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Farewell, Graphic Designer. We'll Miss You.

PMS Type A

If you're hiring somebody for a design position... if you're freelancing in the design community... if you're about to make the leap into this burgeoning field... leave the word "graphic" off your title. Just call yourself a designer.

I think it's time to put the title "Graphic Designer" on the top shelf in the closet, turn off the light, and tiptoe softly to bed.

A "Graphic Designer" today may be responsible for a range of graphic applications across various materials, but that's not what we're paid to do anymore. We're asked to consider audience experiences through media. The expression of that consideration is our tangible work, but the volume and quality of thought that creates the work is often just as valuable. Designers can contribute insights and ideas that have ramifications far beyond some ink on a page, or colors on an LCD display.

At the shop where I work, in any given week we may be responsible for creating a motion graphics piece, a Web site, a poster, a 60-page annual, a logo, an advertisement, an email, or a brand experience that extends into a physical presence at an event. Different people at my office have deep competencies in many of these areas, but none of us can be great at all of them -- which is as it should be. But the thinking underlying all of the design as part of those deliverables is always focused in the following way:

1. We think about, over time, what the audience may expect from our clients, and exceed those expectations through what they experience.

2. We consider what happens through the audience interaction with each touch point, and attempt to make them as intuitive and effortless as possible.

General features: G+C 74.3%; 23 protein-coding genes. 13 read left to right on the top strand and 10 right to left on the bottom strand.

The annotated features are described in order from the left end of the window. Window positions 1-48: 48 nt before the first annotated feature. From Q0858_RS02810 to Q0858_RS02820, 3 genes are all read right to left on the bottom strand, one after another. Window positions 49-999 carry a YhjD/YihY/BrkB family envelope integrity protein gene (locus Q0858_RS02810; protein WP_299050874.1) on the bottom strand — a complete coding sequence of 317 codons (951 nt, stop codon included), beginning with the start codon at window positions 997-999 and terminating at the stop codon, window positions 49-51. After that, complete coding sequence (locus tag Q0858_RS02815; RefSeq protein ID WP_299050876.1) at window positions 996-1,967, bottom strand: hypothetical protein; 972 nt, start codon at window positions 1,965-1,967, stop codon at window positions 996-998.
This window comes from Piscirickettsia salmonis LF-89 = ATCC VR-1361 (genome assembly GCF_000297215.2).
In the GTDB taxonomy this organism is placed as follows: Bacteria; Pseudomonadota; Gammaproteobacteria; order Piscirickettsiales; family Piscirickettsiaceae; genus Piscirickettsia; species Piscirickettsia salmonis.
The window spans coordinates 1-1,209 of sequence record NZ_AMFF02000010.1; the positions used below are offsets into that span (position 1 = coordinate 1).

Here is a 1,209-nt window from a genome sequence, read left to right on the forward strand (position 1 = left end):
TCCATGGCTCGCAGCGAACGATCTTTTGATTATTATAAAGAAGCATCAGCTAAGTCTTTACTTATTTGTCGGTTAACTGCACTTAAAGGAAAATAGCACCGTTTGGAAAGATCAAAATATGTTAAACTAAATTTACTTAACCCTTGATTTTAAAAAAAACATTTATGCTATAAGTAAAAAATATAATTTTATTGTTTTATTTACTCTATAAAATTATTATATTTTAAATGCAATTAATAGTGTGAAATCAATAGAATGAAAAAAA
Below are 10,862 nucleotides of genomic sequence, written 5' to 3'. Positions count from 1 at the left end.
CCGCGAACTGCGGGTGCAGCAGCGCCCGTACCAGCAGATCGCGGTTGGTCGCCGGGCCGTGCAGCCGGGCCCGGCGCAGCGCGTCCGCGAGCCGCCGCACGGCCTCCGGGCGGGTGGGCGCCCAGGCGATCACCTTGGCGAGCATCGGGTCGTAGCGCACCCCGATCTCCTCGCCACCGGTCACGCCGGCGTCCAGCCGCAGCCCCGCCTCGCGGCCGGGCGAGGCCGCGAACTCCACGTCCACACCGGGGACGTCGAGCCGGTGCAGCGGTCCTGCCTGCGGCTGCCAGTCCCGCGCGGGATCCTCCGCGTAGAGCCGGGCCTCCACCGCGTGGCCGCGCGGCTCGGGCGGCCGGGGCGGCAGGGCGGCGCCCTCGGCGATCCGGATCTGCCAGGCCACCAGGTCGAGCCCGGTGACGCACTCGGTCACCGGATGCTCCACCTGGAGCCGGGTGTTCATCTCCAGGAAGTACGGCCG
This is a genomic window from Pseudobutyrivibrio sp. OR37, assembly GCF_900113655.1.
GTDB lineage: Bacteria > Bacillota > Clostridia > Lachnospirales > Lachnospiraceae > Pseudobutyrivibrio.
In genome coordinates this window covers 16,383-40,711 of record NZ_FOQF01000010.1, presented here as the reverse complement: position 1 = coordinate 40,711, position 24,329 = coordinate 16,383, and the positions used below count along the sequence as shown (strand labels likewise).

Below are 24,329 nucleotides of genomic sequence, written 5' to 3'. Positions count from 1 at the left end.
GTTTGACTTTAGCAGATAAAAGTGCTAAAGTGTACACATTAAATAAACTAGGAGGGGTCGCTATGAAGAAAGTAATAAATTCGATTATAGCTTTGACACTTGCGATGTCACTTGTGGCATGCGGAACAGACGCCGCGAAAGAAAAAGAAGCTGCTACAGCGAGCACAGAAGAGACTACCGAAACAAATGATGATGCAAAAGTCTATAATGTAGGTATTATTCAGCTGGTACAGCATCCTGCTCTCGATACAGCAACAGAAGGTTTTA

3. We see how those interactions/touch points sew themselves into a cohesive story and experience, fostering meaning over the course of a relationship with a brand.

Design as a discipline has broadened to encompass functional considerations in a way that has made the term "media designer" or just plain "designer" carry more (ambiguous) meaning. And I like it that way.

Designers reduce uncertainty and provide meaning, value, and respect for our client's products and services. Adding the term "graphic" doesn't speak to long-form experience. It speaks of responsibility for managing visual graphic quality, which is often reduced by clients to a function of decoration.

I'm not interested in decoration as a sole function of being a designer, and the designers that I work with -- while passionately dedicated to creating the most artful visuals they are capable of achieving -- know that a killer design won't overcome a flawed strategy. Well-designed visuals don't function in the marketplace if they don't speak to a grounded insight into a real human need. Besides, as design tools become more easily used by our clients, our skill sets will overlap, and they'll be telling us to drop the leading by two points on the paragraph styles.



Personally, I have always used Designer, and prefer to say I work in Visual Communication—not to be pretentious, but because that's more accurate to what I do!

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